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Friday, January 13, 2012

Hegemony or Survival

The title of this piece comes straight from the famous book by Noam Chomsky on America's role in this new century, in which he analyzes with relentless logic our "imperial" foreign policy.

Chomsky is probably one of the authors read by the presidential candidate Ron Paul, a man I really like and admire; he is a vet, like me, he is over 70, like me, but he is also a doctor, a medical doctor and apparently a successful father (no mean feat). His youthful following, the many young volunteers who are helping him in his successful campaign to the White House, are not blinded by the music of a rock star, or by the superficial beauty of a female singer, they are with him because they share his ideas and his vision of the future for our country. Ron Paul is a man who speaks his mind bluntly, without artifices and without a holier-than-thou attitude. That is quite refreshing in a politician.

Yes, Dr. Ron Paul is too old to become the next president and he is too extreme in his views to fit comfortably in either the Republican or Democratic party. He would normally be an ideal third party candidate and do as well or better than Ross Perot who put a scare in his two opponents in 1992. Some of his proposals would coincide with Paul's ideas. Both Perot and Paul are for balancing the federal budget for example and favoring American made products. Both are enjoying the support of those voters fed up with business as usual in Washington, with the cozy relationship between lobbyists and congressmen, and especially with our role as Policeman of the World.

Come Home

Congressman Paul, quite wisely, though no other Republican has repeated this position, states that we no longer need to spend billions on other countries; let's eliminate 90% of our military bases, let's bring back our troops from Afghanistan, and let's stop pretending that we have to fix the world's problems because our security interests are threatened. What interests in Iraq (aside from oil), what interests in Afghanistan, a nation never conquered and often invaded, what interests in Pakistan, now that bin Laden is no longer, and so many other countries where our presence is felt by pouring millions of dollars to their corrupt politicians.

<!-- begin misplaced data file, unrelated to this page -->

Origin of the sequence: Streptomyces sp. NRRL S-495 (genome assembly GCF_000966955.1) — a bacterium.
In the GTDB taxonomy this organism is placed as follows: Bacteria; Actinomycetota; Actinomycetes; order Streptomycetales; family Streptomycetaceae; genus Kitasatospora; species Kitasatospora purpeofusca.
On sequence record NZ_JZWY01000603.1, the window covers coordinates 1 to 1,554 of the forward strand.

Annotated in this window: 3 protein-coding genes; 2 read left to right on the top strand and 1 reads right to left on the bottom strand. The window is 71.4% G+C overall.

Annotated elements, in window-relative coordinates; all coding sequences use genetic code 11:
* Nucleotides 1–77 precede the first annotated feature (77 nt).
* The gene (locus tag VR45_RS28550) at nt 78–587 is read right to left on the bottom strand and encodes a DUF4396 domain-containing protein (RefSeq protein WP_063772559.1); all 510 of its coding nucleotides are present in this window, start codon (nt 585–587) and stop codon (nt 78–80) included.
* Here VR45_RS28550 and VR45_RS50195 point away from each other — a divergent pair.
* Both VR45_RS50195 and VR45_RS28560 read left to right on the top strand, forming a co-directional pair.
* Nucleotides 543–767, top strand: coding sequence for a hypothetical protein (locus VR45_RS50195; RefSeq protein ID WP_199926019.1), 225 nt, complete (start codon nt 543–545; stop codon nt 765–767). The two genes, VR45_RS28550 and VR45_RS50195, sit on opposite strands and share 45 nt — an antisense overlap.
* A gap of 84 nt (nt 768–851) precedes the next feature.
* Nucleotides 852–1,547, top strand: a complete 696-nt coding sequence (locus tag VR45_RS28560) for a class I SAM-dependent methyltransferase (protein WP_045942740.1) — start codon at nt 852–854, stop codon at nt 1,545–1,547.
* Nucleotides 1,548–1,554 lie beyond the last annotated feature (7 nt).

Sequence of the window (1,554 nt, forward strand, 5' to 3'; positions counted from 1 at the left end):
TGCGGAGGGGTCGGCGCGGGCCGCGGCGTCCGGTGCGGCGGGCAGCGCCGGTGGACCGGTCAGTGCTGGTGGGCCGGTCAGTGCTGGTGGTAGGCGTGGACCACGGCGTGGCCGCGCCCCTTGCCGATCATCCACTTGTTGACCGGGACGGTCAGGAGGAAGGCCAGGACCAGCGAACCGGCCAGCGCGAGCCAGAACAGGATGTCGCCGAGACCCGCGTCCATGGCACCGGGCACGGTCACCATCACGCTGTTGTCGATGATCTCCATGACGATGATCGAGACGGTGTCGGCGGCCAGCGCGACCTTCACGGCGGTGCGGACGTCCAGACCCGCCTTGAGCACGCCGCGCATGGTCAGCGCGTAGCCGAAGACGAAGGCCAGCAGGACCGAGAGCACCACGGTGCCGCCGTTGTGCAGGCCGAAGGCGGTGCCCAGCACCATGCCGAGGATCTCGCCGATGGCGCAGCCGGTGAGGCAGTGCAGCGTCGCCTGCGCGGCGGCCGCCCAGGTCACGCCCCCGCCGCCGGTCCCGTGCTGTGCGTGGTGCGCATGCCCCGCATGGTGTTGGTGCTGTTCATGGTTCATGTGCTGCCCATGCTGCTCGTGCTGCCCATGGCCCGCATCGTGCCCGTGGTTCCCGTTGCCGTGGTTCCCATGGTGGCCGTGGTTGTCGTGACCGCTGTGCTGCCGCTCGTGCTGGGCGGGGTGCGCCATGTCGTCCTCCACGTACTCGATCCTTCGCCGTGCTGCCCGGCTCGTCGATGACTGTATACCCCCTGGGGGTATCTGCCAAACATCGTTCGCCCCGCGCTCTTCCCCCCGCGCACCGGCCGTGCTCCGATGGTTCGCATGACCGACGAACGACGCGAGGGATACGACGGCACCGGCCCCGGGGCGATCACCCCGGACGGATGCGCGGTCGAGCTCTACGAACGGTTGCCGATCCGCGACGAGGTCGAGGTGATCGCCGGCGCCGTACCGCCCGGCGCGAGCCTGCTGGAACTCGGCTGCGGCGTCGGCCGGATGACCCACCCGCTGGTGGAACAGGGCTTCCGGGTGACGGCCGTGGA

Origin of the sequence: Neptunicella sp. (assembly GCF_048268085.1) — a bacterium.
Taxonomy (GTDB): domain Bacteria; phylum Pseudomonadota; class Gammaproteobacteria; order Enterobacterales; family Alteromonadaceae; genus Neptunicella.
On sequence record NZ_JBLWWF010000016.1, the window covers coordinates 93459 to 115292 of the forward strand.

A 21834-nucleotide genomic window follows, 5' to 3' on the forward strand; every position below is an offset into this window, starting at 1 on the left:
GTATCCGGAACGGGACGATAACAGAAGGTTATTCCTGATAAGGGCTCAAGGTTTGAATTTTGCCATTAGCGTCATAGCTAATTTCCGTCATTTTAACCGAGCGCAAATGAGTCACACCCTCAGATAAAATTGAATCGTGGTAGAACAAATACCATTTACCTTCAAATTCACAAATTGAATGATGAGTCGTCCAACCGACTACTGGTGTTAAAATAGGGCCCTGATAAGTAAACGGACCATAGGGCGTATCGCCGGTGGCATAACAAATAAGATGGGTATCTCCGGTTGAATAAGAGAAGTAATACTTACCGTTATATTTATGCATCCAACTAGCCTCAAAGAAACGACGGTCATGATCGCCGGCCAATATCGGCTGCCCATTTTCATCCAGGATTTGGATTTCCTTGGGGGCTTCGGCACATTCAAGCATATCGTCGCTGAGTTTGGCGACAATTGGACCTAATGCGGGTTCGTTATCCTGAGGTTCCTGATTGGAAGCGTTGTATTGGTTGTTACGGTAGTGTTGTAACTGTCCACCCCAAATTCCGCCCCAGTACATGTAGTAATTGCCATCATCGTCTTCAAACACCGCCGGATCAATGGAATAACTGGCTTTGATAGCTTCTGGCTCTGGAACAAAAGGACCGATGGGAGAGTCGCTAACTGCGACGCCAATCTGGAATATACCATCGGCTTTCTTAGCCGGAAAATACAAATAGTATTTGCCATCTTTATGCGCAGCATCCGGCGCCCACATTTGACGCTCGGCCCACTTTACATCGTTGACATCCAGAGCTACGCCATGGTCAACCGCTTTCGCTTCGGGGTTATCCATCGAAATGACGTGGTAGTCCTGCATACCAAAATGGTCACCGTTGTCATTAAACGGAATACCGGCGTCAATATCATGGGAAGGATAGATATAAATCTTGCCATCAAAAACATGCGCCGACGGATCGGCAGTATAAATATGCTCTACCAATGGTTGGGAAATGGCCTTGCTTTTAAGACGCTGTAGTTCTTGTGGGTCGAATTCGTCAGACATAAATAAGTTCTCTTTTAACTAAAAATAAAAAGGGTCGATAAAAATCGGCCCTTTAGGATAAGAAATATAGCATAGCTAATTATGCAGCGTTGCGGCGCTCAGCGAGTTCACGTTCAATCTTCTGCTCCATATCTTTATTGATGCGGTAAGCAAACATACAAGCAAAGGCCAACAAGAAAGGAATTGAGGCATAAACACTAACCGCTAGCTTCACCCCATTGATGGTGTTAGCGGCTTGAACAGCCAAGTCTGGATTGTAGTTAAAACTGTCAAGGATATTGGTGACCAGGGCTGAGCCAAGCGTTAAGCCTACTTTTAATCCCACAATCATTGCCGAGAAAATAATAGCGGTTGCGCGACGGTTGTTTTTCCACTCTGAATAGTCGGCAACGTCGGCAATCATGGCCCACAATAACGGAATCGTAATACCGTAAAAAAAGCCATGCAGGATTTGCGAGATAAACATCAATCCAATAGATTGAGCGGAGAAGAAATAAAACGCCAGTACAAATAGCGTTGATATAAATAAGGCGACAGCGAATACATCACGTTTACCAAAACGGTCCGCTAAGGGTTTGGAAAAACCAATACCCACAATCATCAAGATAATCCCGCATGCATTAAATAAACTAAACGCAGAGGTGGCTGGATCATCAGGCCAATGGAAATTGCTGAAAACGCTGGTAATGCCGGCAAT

World Super Power

It is true that we have the most powerful military, which makes us the Big Bully wherever we interfere with local politics. But when the atomic age came to light after WWII, it no longer was possible to risk an all-out world war which would annihilate civilization as we know it. So we made the tragic decision to send troops to Korea, Vietnam, Grenada, Panama, Ira, and Afghanistan. Tragic because we lost many, many young American lives for very little gain. South Korea is perhaps the only jewel we can be proud of after witnessing the sad fate of North Korea and its totalitarian regime. Vietnam was no doubt the worst mistake ever made, fueled by a blatant lie by President Lyndon Johnson. It was also the only war the United States has ever lost.

New Military Strategy

President Obama recently said that we have to downsize the Armed Forces to rely more on small groups of highly specialized soldiers who would operate in regions of the world where American interests might be threatened. With our highly sophisticated planes and drones, we could send a clear message to would be terrorists that there was no place to hide on the planet. Ron Paul clearly embraces this strategy in foreign policy. The days of imperial dominance are clearly over for two important reasons: 1) The emergence of Russia and China as possible foes and 2) The sad state of our empty coffers and huge debt. Libya and Iran present two classic and ideal scenarios for our new military strategy: Air power and special forces can turn the tide without engaging thousands of boots on the ground.

Is our survival as a nation at stake or are our politicians still living the Monroe doctrine, albeit on a universal scale? Can't we just mind our own business and let other nations seek their own path, as long as it doesn't interfere with ours? Isn't it more practical and sensible to develop our own sources of fuel by investing heavily in research and development? Do we have to irritate great powers like Russia and China instead of negotiating win-win treaties? Do we have to continue favoring great corporations over the welfare of our citizens? Do we have to tolerate this great divide between republicans and democrats, all of whom are patriots and Americans?

Please let your voice be heard in this forum!

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